Indigenous law Aboriginal law Family law child welfare law criminal justice legal theory therapeutic jurisprudence
Hadley Friedland is an assistant professor at the Faculty of Law. Her research focuses on Indigenous law, Aboriginal law, family law and child welfare law, criminal justice and therapeutic jurisprudence. She has published numerous articles and collaborated to produce accessible Indigenous legal resources for Indigenous communities, legal professionals and the general public. She is author of the book, The Wetiko (Windigo) Legal Principles: Cree and Anishinabek Responses to Violence and Victimization, University of Toronto Press, 2018.
Dr. Friedland holds a Child and Youth Care diploma (with distinction) from MacEwan University, an LLB from the University of Victoria, and an LLM and PhD from the University of Alberta. She received the SSHRC Vanier Scholarship and the inaugural SSHRC Impact Talent Award, as well as the Governor General's Gold Medal for her graduate work. She was the first Research Director of the Indigenous Law Research Unit [ILRU] at the University of Victoria Faculty of Law and has worked extensively with Indigenous communities across Canada to identify and articulate their own laws.
Dr. Friedland is co-founder, with Dr. Shalene Jobin (Faculty of Native Studies) of the Wahkohtowin Indigenous Law and Governance Lodge, an interdisciplinary initiative developed to uphold Indigenous law and governance through supporting community-led research.
The Wetiko (Windigo) Legal Principles: Cree and Anishinabek Responses to Violence and Victimization (Toronto: University of Toronto Press, 2018).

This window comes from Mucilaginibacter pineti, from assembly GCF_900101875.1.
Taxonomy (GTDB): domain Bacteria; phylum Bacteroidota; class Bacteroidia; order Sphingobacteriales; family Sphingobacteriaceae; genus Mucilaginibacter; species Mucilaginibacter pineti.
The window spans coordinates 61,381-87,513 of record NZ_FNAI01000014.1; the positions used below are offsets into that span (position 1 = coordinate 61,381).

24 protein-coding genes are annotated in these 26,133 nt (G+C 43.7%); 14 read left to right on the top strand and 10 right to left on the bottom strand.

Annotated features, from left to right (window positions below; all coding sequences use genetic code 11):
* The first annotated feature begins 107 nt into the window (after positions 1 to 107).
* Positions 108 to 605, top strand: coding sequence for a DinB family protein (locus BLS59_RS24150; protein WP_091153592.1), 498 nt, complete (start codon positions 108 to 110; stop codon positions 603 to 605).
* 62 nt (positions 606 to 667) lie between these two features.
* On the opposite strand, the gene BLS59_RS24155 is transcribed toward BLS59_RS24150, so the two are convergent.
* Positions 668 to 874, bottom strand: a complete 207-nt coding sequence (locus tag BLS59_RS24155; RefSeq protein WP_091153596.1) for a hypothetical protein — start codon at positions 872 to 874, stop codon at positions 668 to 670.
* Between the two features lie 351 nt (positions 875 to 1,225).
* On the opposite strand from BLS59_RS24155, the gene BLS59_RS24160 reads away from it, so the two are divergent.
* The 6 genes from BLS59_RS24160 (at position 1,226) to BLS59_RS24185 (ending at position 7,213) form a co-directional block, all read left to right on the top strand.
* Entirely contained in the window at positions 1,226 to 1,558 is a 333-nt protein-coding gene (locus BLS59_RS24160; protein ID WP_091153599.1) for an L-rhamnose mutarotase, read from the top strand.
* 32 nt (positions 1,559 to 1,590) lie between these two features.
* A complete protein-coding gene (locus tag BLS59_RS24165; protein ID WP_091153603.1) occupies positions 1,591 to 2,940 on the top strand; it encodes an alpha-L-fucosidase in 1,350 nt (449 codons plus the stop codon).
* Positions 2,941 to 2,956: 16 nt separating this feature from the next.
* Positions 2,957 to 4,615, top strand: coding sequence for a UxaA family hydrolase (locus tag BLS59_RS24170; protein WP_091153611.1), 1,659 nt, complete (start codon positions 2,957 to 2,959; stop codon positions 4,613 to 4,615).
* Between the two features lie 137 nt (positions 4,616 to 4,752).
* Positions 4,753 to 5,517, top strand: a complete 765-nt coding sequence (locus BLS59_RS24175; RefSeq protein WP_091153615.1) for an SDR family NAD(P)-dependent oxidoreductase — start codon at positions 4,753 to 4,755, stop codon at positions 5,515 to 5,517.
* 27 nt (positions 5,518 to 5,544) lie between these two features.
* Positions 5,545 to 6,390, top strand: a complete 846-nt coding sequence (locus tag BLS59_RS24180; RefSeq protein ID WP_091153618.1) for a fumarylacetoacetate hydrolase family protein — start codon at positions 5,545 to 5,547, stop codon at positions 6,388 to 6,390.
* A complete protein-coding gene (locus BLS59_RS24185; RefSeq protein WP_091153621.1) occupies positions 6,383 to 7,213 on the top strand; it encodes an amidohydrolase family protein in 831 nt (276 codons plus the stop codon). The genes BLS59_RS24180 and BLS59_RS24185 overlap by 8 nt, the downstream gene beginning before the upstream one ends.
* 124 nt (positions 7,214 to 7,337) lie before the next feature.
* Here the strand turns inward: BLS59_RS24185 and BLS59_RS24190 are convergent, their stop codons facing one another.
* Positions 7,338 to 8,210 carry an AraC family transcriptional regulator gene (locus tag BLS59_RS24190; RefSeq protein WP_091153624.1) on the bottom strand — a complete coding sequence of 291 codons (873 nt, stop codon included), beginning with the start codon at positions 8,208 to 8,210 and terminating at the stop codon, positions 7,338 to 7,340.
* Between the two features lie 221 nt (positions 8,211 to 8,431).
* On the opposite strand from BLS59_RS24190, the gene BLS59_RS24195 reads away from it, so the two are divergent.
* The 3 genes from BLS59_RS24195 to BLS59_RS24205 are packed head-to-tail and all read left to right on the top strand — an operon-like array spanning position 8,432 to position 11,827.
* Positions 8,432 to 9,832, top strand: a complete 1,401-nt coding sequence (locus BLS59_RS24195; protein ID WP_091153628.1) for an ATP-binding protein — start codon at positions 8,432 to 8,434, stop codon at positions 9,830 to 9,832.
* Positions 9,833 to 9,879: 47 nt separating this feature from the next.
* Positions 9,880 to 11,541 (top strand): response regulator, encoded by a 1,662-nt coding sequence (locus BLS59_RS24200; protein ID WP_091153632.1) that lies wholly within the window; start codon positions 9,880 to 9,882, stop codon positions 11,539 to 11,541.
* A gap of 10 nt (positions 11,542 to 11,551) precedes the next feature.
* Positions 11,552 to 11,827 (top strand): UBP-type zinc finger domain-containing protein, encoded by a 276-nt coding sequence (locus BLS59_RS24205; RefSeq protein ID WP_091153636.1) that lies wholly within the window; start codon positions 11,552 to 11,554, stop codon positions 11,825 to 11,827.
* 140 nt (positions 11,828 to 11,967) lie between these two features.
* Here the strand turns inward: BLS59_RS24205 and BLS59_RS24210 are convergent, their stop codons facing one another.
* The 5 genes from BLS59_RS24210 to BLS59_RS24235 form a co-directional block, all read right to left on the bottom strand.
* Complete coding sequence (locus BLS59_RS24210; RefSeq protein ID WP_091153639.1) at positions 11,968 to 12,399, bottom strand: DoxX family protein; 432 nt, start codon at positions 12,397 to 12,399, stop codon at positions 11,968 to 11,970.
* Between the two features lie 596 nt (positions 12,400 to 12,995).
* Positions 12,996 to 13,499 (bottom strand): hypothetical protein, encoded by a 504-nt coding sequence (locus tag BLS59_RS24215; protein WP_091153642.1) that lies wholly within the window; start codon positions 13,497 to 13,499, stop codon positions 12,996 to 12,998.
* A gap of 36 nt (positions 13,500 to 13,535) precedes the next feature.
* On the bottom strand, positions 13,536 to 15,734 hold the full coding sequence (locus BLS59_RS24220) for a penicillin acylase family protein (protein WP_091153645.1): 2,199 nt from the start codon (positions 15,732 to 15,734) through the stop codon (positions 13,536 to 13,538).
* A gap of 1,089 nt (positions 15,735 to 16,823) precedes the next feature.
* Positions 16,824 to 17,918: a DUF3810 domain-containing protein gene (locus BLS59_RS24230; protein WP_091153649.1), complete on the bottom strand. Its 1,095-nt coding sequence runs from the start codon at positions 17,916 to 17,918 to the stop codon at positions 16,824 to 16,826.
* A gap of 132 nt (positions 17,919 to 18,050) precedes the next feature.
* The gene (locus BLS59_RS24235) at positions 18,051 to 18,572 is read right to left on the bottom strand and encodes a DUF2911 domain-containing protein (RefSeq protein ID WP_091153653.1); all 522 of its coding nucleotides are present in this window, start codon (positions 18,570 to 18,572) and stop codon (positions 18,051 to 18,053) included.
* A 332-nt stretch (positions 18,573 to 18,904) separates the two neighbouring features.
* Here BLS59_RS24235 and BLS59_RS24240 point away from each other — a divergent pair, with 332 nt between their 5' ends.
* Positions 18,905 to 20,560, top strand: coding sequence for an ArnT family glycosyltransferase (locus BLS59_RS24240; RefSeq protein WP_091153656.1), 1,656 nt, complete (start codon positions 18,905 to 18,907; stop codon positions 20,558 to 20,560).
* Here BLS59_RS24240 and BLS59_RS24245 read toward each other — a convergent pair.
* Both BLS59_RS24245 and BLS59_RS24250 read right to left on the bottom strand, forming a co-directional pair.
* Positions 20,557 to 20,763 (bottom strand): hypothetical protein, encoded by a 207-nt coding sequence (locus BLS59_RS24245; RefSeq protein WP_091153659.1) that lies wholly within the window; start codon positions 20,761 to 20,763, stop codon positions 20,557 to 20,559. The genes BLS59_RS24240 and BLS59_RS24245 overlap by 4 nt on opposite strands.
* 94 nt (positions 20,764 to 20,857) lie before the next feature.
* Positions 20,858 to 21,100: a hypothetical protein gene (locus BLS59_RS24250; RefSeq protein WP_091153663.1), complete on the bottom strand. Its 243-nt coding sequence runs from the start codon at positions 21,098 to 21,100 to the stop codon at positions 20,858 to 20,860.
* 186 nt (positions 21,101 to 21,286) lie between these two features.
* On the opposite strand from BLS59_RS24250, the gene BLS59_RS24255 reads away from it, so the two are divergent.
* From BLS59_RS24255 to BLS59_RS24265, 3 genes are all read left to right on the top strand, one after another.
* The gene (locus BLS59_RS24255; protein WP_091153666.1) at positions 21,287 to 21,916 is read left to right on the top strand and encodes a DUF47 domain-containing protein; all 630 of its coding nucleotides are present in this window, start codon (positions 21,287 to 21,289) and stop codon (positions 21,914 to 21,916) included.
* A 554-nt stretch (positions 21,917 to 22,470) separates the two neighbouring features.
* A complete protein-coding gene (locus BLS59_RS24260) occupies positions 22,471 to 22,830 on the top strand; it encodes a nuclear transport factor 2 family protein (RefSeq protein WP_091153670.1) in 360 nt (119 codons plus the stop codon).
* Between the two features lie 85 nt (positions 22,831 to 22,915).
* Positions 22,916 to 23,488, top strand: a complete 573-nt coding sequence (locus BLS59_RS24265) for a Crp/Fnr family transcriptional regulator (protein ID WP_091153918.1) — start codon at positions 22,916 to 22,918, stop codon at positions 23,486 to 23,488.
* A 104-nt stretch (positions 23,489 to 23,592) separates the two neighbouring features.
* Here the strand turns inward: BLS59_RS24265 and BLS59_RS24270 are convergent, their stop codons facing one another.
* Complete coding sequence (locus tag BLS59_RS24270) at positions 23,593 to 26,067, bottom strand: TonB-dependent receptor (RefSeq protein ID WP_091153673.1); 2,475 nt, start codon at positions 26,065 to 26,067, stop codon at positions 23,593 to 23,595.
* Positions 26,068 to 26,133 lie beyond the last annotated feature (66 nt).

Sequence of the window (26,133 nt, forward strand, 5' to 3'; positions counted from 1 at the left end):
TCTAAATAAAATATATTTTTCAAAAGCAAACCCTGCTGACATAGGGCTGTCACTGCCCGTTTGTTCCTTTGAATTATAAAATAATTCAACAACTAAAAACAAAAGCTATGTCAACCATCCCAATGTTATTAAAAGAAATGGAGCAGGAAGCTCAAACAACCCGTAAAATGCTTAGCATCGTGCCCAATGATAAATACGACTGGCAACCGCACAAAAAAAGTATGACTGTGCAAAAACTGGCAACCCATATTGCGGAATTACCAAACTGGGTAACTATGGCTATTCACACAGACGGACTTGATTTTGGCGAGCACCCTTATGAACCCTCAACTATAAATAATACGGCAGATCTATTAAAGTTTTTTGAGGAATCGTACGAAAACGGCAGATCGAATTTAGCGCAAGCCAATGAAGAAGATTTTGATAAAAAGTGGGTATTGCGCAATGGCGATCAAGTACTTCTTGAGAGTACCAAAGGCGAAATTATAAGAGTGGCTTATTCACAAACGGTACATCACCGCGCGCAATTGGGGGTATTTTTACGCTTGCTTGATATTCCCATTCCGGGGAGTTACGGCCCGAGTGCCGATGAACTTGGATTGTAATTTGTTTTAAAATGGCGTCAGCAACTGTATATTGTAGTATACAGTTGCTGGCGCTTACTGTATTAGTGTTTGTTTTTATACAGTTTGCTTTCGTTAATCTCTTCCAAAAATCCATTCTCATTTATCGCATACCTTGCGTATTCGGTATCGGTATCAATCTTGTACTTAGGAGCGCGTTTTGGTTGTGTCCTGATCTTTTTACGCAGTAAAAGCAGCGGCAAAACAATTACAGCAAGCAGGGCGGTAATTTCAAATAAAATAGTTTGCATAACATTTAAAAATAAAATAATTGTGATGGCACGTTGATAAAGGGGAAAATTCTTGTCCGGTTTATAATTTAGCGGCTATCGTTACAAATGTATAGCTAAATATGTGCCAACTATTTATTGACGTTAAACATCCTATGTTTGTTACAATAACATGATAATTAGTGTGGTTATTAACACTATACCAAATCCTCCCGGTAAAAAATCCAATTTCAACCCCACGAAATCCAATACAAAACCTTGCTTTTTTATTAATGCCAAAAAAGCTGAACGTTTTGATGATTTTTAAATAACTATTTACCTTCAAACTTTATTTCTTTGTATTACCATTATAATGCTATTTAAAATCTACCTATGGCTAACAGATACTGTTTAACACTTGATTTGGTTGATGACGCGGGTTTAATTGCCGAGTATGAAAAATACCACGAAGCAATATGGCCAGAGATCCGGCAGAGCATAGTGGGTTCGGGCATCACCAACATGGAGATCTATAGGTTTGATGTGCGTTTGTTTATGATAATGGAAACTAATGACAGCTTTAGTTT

Journal Articles and Book Chapters:
“Introduction: Law Justice and Reconciliation in a Post-TRC Canada” (2019) 56:3 Alberta Law Review 659, with Cathy Bell, online: https://www.albertalawreview.com/index.php/ALR/article/view/2532
“Practical Engagement with Indigenous Legal Traditions on Environmental Issues: Some of the Questions” in Allan Ingleson, ed., Environment in the Courtroom (Calgary: University of Calgary Press, 2019).
“Porcupine and Other Stories: Legal Relations in Secwépemcúlecw” (2018) 48(1) Revue générale de droit, with Bonnie Leonard, Jessica Asch and Kelly Mortimer.
“Indigenous Laws in Law Schools: Trans-systemia or Transformation?” in Yaëll Emerich et Marie-Andrée Plante, eds., Repenser les paradigmes: approches transsystémiques du droit (Montreal: Thomson Reuters Éditions Yvon Blais, 2018).
“Indigenous Legal Traditions: Roots to Renaissance” in Margot A. Hurlbert, ed., Pursuing Justice: An Introduction to Justice Studies (Nova Scotia: Fernwood Publishing, 2018), with Val Napoleon (reprinted, updated, from Oxford Handbook of Criminal Law, 2014).
“Face à la violence et à la vulnérabilité humaine Les réponses juridiques autochtones au Canada. Entretien avec Hadley Friedland & Val Napoleon” (2017) 92 (4) Mouvements 105. Translated by: Martin Lamotte and Nacira Guenif, with Val Napoleon and Martin Lamotte.
“Waniskā: Reimagining the Future with Indigenous Legal Traditions” (2016) 33 Windsor Yearbook of Access to Justice 85, online: https://wyaj.uwindsor.ca/index.php/wyaj/article/view/4811
“Navigating through Narratives of Despair: Making Space for the Cree Reasonable Person in the Canadian Justice System.” (2016) 67 University of New Brunswick Law Journal 269, online: https://www.cerp.gouv.qc.ca/fileadmin/Fichiers_clients/Documents_deposes_a_la_Commission/P-277.pdf
“An Inside Job: Engaging with Indigenous Legal Traditions Through Stories” (2016) 61:4 McGill Law Journal 1, with Val Napoleon, online: https://lawjournal.mcgill.ca/article/an-inside-job-engaging-with-indigenous-legal-traditions-through-stories/
“Gathering the Threads: Developing a Methodology for Researching and Rebuilding Indigenous Legal Traditions.” (2015) 1(1) Lakehead Law Journal 33, with Val Napoleon, online: https://llj.lakeheadu.ca/article/view/1408
“Indigenous Legal Traditions: Roots to Renaissance” in Markus Dubber & Tatjanie Hoernie, eds., The Oxford Handbook on Criminal Law (Oxford: Oxford University Press, 2014), with Val Napoleon.
“Chapter 11: Accessing Tully: Political Philosophy for the Everyday and the Everyone”, in Robert Nichols and Jakheet Singh, eds., Freedom and Democracy in an Imperial Context: Dialogues with James Tully (New York: Routledge, 2014), with Val Napoleon.